The new Imperas Embedded Software Development Tool Suite incorporating ToolMorphing technology is already dramatically reducing our customers’ engineering schedules while increasing their product quality.
Imperas’ processor models, including simulation and software design kit ToolMorphing™ technology, not only provides advanced capability with high-performance, but is an effective mechanism for the rapid integration of both model and tools into 3rd party platform realizations. This allows companies to perform all manner of integrations to suit end-user design scenarios.
Cadence made good use of this technology when creating a software and hardware design solution for the Xilinx Zynq™ -7000 SoC, centered on the Imperas processor models and M*SDK embedded software development environment.
The integration of the Imperas tools and OVP Fast Processor Models into the Cadence Virtual System Platform tool suite meant they could deliver an integrated efficient development environment based around Virtual Platforms to their customers.
Processor and Platform providers in general have a need to provide software models of their products as a significant value add to their offering. Such a model means that their device may be programmed more easily.
Some vendors go further, producing a complete set of tools to ensure that their IP can be utilized at its most effective. Many vendors will work with specialist tool and model companies to produce the required system, and Imperas has many partnerships of this nature.
Cadence Design Systems, an EDA tool company, works with various silicon vendors to help them with their tool and model needs. In 2012 they formed a partnership with Xilinx to produce a model coupled with its own tool suite for their Zynq-7000 SoC, which is used to provide a dedicated processor platform coupled with an FPGA matrix for a number of applications.
The platform consists of a dual core ARM® Cortex™-A9 processor with memory, standard peripherals and the FPGA matrix for custom hardware, and is delivered with a bootable version of Linux and other software stacks.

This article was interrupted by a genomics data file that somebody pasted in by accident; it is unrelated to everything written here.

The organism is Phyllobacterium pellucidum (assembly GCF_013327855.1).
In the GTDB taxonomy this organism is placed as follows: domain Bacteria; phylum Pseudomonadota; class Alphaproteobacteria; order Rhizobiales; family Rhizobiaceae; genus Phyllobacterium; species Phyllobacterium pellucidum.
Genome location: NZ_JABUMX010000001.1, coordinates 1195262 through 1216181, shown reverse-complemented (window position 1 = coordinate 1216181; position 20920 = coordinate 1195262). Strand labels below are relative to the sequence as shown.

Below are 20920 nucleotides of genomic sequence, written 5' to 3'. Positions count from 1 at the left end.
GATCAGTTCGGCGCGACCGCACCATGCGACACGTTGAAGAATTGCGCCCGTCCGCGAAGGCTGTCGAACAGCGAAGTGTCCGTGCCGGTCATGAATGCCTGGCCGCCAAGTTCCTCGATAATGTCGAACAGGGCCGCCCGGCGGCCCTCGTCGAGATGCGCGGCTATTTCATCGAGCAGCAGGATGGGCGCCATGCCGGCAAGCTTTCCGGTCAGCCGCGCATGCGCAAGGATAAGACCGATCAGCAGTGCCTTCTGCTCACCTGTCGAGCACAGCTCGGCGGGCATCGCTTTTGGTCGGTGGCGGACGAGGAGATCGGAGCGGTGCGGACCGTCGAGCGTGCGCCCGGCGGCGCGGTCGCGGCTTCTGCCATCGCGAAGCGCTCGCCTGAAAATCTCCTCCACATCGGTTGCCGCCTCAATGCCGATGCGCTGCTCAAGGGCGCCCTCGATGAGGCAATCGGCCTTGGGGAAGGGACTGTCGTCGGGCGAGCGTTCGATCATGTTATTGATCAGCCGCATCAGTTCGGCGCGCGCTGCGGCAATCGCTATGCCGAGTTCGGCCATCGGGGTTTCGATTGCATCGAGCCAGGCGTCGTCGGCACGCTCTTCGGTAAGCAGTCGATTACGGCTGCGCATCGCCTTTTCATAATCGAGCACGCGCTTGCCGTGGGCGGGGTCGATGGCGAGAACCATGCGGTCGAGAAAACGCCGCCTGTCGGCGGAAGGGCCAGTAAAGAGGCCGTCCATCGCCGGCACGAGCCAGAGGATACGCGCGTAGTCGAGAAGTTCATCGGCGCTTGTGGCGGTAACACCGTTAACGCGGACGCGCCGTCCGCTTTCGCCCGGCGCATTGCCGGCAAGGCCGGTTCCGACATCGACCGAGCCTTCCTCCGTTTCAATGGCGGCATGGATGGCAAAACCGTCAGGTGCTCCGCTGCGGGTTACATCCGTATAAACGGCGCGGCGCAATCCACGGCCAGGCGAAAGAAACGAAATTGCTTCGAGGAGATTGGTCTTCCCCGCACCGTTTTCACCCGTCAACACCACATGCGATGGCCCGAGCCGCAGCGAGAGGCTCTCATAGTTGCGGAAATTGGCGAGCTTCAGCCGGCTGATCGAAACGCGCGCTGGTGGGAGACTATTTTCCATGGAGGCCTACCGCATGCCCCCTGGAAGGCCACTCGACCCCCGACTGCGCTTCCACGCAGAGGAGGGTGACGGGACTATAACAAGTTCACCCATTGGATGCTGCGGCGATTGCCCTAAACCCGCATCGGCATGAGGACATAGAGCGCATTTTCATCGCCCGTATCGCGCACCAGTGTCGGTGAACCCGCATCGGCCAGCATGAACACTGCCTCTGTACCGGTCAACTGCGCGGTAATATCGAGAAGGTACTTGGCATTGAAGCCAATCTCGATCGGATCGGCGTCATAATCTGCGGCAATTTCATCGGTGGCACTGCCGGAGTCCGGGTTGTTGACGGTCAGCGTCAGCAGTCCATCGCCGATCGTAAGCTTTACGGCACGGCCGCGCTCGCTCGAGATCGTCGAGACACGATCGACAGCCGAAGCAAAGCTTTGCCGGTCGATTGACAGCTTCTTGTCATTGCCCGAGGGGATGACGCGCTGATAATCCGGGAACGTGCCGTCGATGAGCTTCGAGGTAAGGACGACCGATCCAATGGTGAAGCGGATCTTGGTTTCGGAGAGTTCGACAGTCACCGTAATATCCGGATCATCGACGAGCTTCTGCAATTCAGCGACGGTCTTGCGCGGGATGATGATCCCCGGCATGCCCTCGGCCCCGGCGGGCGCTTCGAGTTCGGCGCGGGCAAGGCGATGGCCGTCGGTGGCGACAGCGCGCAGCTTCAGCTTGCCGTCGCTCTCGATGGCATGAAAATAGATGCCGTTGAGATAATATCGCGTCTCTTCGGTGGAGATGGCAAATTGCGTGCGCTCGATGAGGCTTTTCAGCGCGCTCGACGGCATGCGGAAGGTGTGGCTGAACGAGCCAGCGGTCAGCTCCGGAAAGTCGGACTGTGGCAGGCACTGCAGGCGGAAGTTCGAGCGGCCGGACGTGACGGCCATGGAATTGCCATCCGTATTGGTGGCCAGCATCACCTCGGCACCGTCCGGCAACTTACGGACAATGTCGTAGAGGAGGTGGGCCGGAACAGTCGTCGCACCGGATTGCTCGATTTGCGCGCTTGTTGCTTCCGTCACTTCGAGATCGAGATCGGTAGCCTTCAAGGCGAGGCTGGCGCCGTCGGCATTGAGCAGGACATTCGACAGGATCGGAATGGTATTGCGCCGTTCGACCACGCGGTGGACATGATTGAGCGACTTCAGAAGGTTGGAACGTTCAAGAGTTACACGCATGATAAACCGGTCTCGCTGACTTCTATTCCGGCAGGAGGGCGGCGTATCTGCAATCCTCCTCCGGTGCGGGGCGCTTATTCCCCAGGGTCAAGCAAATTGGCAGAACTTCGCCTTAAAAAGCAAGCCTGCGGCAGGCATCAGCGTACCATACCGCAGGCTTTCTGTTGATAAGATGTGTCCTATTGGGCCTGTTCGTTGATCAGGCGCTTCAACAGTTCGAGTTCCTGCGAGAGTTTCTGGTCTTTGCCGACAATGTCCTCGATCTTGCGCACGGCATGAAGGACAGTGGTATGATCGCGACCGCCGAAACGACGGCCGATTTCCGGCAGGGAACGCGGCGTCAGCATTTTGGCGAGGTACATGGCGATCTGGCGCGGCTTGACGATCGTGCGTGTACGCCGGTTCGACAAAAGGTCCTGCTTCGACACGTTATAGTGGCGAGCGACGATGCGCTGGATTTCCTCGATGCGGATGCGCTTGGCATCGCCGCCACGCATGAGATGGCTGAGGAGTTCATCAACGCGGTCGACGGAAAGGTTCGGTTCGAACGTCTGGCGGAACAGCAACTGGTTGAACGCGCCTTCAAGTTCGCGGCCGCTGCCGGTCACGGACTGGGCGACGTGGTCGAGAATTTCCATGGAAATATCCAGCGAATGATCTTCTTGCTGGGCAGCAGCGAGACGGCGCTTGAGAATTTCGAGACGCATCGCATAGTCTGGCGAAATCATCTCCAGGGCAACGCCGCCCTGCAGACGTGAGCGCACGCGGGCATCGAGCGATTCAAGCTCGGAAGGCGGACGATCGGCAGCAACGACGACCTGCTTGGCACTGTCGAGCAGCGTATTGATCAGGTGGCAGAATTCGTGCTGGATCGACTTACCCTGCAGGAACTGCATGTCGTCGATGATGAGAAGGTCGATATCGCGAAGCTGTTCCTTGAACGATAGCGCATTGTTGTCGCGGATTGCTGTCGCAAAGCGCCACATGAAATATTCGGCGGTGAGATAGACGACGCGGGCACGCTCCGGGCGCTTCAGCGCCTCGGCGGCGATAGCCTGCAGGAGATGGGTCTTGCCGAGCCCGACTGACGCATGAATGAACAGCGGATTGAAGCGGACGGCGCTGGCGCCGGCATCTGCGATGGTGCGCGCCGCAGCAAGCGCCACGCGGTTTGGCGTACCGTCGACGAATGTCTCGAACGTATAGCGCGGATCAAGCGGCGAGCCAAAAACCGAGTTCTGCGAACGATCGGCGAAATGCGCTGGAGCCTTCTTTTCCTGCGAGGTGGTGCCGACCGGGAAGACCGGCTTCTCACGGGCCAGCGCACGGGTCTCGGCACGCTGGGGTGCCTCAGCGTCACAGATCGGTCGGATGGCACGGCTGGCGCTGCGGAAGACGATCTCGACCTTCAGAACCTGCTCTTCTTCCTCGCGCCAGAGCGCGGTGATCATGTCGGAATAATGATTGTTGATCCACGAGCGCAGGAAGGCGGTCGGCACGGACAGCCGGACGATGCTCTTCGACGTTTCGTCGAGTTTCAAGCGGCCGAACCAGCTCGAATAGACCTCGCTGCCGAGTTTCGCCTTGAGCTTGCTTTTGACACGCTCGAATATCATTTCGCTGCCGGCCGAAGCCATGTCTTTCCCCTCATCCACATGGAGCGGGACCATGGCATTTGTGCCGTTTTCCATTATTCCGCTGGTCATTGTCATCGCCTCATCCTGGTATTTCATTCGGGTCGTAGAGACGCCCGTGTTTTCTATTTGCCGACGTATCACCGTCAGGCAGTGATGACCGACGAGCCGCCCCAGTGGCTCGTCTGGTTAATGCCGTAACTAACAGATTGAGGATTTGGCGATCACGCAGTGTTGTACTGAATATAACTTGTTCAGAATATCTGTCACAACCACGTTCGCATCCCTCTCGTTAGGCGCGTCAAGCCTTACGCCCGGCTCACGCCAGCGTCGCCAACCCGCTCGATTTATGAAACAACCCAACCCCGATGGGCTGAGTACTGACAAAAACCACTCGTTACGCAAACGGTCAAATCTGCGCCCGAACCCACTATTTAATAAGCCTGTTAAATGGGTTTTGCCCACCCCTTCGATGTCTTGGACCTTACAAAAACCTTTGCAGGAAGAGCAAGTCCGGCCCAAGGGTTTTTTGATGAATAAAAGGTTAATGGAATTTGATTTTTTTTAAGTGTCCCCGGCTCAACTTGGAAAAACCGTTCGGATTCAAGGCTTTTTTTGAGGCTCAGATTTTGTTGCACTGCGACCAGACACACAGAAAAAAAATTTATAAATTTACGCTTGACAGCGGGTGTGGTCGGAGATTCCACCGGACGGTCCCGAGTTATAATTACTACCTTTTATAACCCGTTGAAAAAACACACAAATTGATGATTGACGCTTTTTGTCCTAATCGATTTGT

Given the hardware and software aspects of a Zynq-based design, Cadence required a software development environment and processor models that could be combined with their own hardware design tools. For this they partnered with Imperas.
“High performance processor models are an important part of our virtual prototype solution,” noted Michal Siwinski, the Group Director for System Realization at Cadence Design Systems.
The Imperas system is unique in that it is centered around the processor model and simulation technology, with the development tools built in to this core, rather than the more traditional approach of separate, disparate components. This ToolMorphing™ technology leads to significant capability, performance and ease of use benefits. It also means that integrating a high-performance model with its embedded simulator and tooling is far more straightforward than with other approaches.
Imperas provides a broad range of processor models ready for integrating into a platform, which may be coded using various methods, including SystemC (with TLM2 interfaces), OVP, and straight forward C or C++. Once integrated, the user has the full benefit of the incorporated simulator and development tools. The development environment itself has also been constructed in such a way that custom tools may be written and added to it and its APIs may be used to provide integration into other tool suites. In the plug and play world of SoC modeling, the ability to integrate both model and design kit easily and with little performance impact, is both critical and rare.
In addition, once the model and tool integration into the platform was complete, the next stage was to port Linux and other software stacks onto the processor, and the built-in Imperas tools were ideal for this purpose. Operating at the OS aware level, various capabilities were applied to quickly verify software operation, handling complex bugs that can be caused during the OS porting and customization process.
Cadence completed a SystemC representation of the Zynq platform, dropping in an Imperas model of the dual ARM Cortex-A9 with a SystemC TLM2 interface, complete with simulator and development environment. They also integrated the Imperas M*SDK software design kit with their own SimVision™ graphical hardware debug environment, enabling a multicore hardware software development system.
The entire development program required approximately 8 weeks.
The combined Cadence/Imperas tool/model integration partnership is now able to deliver a development system for Xilinx devices that allows software engineers to immediately commence the construction of their code in parallel with the hardware designers working on custom RTL to target the FPGA matrix. It is possible to debug the software and hardware together, while both are being coded, to ensure that the correct interaction is taking place with registers, interrupts, memory and other signaling.
Michal Siwinski of Cadence continued, “The Open Virtual Platforms library of fast processor core models, together with Imperas tools for software analysis, complement the [Cadence] Virtual System Platform to provide an effective solution for system and software development.”